As Hurricane Matthew plummeted the Southeast last week and severely affected a South Carolina community we serve, HCA leaders at the corporate, division and local level organized to provide affiliate Grand Strand Medical Center the resources needed – in this case, nurses. The Myrtle Beach, S.C., hospital – a member of HCA’s South Atlantic Division – felt the brunt of the storm last Saturday, leaving the beach community with trees and power lines down, localized flooding, debris in the roadway and nursing staff (and others) unable to return to work. “We had 16 nurses callout on Sunday morning, and they… Read more.
In an emergency – natural or man-made – everyone stands up for the benefit of the community and does what’s right: care for people. That’s why we recognize September as National Preparedness Month, plan for emergency situations, and remain at the ready for our communities in times of need. The success of preparedness is, first and foremost, having a plan in advance. Building solid relationships within that plan and before a disaster strikes are equally as important. Take, for instance, the recent storms in Florida that resulted in a lightning strike and a subsequent power outage at affiliate Regional Medical… Read more.
September is known for the change of seasons, back to school and football. It is also National Preparedness Month. Since its inception in 2004, National Preparedness Month is the Federal Emergency Management Agency’s (FEMA) annual outreach to strengthen our country’s resilience to disasters. As a healthcare company, we have a duty to make sure that our healthcare facilities are operational during a natural, technological or man-made event and that each patient, physician and our communities are prepared individually. HCA has a comprehensive program to assist individuals and our facilities during a disaster. Our Code Ready program provides information on how… Read more.
Hospitals achieve StormReady designations from the National Weather Service After a major weather event, a hospital is where local residents head to get injuries treated. That’s as it should be, but two HCA hospitals are working to be the place where the community goes before the weather turns serious as well. TriStar Hendersonville Medical Center and TriStar Summit Medical Center are recognized as StormReady communities by the National Weather Service (NWS). This means that each facility has met rigorous standards for emergency first responder, patient, visitor and staff preparedness in the event of a natural disaster or serious weather event,… Read more.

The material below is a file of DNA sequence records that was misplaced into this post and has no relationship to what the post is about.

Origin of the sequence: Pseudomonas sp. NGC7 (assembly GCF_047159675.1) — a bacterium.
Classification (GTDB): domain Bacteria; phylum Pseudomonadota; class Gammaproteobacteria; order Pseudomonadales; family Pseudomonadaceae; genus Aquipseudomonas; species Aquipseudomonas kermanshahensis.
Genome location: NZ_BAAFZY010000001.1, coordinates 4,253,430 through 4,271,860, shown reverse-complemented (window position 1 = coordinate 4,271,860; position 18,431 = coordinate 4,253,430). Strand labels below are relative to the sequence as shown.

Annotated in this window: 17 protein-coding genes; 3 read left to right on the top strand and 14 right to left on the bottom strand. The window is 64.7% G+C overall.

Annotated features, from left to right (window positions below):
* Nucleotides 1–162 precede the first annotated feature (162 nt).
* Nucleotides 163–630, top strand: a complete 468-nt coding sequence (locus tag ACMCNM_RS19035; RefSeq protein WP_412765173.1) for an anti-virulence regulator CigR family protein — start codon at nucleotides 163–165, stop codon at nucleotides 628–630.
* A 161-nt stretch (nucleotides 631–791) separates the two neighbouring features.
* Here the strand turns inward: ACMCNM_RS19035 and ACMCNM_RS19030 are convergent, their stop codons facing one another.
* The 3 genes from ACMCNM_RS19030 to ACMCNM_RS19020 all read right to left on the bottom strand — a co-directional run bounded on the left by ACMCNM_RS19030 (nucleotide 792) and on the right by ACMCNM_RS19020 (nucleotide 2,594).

Being prepared to serve our communities during times of disaster, of all types, is a responsibility that HCA takes very seriously. During the first week of June, representatives from each HCA hospital and division office participated in a “Boot Camp” to prepare for infectious disease crises. Last fall, Ebola dominated the headlines in this country. The seven patients treated in the US and the thousands of patients screened taught us a lot about our strengths as well as the challenges of responding to this type of crisis. The HCA Boot Camp was a two-day course preparing HCA facilities to manage… Read more.
A while back I wrote about how HCA prepares for hurricanes, 77 hospitals at a time. But hurricanes are one of many natural disasters that we have to prepare for each year. It’s true that some disasters we train for never happen but it’s still important to be prepared – just look at the recent emergency drill by New York City. And since we have hospitals across the U.S. we come into contact with a variety of incidents brought about by natural disasters. Earthquakes, tornadoes, hurricanes, snowstorms, floods, and volcanic eruptions are just some of the emergencies that HCA has… Read more.